Food Trends 2013: Could Canadian Cuisine Become The Next Big Thing? Noma's Rene Redzepi Weighs In

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Noma's Rene Redzepi visited Toronto for the 2013 Terroir Symposium. | AP

Ask any cultured and well-traveled food lover what the biggest culinary trend in the world is right now and the answer comes easily: anything Nordic.

Food worshippers have been flocking to Northern Europe in search of Nordic Cuisine to discover the innovative and traditional local dishes they've been missing out on all along. One of the hottest food trends of 2013 has been popularized thanks largely to Rene Redzepi, the 35-year-old Danish chef of the "World's Best Restaurant," Noma.

It's not just Denmark that's enjoying all the attention in the last few years. The term Nordic refers to nearly ten different countries and territories, including Sweden, Norway, Finland, Iceland and the Faroe Islands.

And when you think of some of the local ingredients that make Nordic food stand out — the wild game and fish, earthy grains, root vegetables and berries — the Canadian comparables are striking, given the cold-climate similarities.

Does that mean Canada too may have a chance to emerge from international culinary obscurity?

We asked the so-called Nordic invasion of chefs and good-food activists at this year’s Terroir Symposium in Toronto to weigh in on what Canadian cuisine means to them, and what it will take to get Canada on the global culinary map (besides a tourism push from the Government of Canada).

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Nordic Food Stars Talk About Canadian Cuisine
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Rene Redzepi, executive chef and co-owner of Noma, Copenhagen:

“You think of wilderness, you think of game, you think of maple sap and ice wine of course, paw paw fruits. Those are the first things that come to mind... I think any place has the potential to be on the map globally. We’re doing it in Scandinavia, where we have the exact same rough winters that you do. Five months of the year, everything is frozen over.

“What has worked for us is of course exploring something that relates to the culture you’re in, finding the flavour of that region wherever you are. That is a good way to really express yourself and deliver a tasting experience that can really only happen at the place you are.”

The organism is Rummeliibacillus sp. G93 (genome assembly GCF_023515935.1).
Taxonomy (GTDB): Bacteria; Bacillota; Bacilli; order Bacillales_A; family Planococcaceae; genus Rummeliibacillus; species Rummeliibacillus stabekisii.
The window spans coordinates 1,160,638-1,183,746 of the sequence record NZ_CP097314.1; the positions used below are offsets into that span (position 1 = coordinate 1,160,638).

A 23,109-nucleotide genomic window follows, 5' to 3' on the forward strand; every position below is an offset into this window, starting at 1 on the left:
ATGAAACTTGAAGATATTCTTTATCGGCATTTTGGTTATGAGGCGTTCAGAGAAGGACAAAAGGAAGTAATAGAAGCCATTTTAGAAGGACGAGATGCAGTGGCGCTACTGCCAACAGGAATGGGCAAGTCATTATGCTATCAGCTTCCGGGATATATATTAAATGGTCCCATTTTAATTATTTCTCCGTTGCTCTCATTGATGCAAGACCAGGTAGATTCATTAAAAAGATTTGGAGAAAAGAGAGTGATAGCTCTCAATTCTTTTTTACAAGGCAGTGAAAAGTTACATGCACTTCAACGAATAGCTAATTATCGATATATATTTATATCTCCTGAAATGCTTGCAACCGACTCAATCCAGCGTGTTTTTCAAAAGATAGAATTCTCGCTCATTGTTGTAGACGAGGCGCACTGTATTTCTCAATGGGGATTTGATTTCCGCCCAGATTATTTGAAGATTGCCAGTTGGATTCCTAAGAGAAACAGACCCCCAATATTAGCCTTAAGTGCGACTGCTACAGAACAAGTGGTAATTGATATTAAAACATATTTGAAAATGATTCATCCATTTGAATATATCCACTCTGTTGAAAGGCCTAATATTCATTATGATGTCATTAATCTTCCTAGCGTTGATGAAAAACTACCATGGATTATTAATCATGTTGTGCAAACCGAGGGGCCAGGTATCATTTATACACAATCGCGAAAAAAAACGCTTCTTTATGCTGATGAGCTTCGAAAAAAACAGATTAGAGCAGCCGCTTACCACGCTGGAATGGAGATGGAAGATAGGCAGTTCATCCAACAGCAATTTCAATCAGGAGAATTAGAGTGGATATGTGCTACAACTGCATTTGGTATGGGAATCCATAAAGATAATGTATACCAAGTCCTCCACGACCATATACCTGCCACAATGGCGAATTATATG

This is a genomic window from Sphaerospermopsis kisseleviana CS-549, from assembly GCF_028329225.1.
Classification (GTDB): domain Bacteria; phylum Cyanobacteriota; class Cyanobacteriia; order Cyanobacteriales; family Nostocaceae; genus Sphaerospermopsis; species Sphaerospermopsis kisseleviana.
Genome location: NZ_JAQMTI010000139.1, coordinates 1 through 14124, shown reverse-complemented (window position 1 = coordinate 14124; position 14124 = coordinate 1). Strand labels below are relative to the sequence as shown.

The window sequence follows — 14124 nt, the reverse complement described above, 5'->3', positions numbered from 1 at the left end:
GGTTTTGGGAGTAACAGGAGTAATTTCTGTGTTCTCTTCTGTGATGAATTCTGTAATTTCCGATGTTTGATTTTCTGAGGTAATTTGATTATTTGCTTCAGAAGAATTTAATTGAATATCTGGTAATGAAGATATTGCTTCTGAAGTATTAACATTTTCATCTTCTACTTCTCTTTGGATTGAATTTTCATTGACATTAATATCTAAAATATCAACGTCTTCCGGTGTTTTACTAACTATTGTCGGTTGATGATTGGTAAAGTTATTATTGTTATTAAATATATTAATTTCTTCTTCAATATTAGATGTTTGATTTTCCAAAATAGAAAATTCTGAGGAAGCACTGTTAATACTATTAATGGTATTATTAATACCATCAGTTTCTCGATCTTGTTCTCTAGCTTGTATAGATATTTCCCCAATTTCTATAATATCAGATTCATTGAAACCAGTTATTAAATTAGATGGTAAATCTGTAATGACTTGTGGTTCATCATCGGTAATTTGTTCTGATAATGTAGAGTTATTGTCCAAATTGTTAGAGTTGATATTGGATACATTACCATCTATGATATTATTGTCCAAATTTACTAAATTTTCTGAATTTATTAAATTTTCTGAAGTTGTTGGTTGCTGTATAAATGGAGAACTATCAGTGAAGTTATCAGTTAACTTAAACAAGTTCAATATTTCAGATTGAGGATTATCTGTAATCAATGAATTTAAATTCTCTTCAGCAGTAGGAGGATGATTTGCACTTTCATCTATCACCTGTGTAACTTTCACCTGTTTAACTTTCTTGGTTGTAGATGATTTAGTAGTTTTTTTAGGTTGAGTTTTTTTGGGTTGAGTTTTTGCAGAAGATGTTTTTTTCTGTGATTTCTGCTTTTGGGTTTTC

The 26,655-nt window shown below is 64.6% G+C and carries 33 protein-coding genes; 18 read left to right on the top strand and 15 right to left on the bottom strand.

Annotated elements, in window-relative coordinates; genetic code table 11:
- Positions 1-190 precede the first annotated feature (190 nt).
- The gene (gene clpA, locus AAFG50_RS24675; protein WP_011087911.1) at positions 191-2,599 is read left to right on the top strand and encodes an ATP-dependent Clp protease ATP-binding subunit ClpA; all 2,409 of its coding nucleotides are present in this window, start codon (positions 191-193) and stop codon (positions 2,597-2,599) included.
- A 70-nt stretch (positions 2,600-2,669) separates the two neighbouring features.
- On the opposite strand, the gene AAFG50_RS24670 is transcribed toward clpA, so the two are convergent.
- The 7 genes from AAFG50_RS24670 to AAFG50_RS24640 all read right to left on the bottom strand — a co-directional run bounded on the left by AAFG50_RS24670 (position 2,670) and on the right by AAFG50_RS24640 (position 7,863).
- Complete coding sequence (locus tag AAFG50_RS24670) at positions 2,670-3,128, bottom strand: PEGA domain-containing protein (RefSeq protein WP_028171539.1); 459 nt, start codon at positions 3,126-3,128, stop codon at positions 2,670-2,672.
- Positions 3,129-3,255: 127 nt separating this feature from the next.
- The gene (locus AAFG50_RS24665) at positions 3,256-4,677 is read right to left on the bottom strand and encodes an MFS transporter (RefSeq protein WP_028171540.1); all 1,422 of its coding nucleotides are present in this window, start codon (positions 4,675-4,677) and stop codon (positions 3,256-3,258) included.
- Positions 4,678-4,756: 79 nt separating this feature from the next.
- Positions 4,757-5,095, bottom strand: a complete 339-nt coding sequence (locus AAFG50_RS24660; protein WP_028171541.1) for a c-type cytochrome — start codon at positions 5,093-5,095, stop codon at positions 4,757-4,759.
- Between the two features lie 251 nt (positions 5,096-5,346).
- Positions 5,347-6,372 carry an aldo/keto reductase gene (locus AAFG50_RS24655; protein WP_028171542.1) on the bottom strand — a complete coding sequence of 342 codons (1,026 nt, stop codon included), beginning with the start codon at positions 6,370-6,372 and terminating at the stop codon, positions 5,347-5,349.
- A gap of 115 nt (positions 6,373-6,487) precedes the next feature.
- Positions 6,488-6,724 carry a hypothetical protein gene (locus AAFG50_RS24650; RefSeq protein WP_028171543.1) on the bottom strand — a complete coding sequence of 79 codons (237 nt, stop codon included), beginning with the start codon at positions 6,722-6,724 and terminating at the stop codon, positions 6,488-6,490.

Magnus Nilsson, Executive Chef, Faviken, Jarpen, Sweden

“I think of maple syrup.

“(There is) a common denominator that things need to be stored, people need a way to preserve foods throughout the winter and that’s being done in many other parts of the world.”

Alessandro Porcelli, founder and director of Cook It Raw, Copenhagen:

“The future of cooking is to make it much more an understanding about food in general. People have to understand where you source the food, where it comes from, it’s much more caring about the environment. The future for me is going to be shaped around small communities... Each country in the world has a great potential to develop its own cuisine. Food is very much linked to culture and we have lost that somehow. We think that food is just something to nourish us or an act of art. Actually, good food is just food. Sustainable food is not something that is part of a dream, or a romantic one, we can have it every day and we have to strive for it, at all levels.

“I’m going to be talking to a group of Canadian chefs. I want to sit down and have an open discussion with them to share ideas and see how we can make things better for ourselves and whoever wants to listen to us... if you’re clever and you work hard and you’re humble, you can achieve so much, so bloody much.”

Trine Hahnemann, Scandinavian chef and cookbook author, Copenhagen:

“Similarities? Of course. We live on the same hemisphere, so we have the same ingredients. You have rye, you have wild salmon and moose. You have all the root vegetables, you must have kale as well. You’ve got all the berries. We must have so much in common it’s unbelievable because it’s exactly the same place on the planet.

"Canada might be the next (big trend)!"

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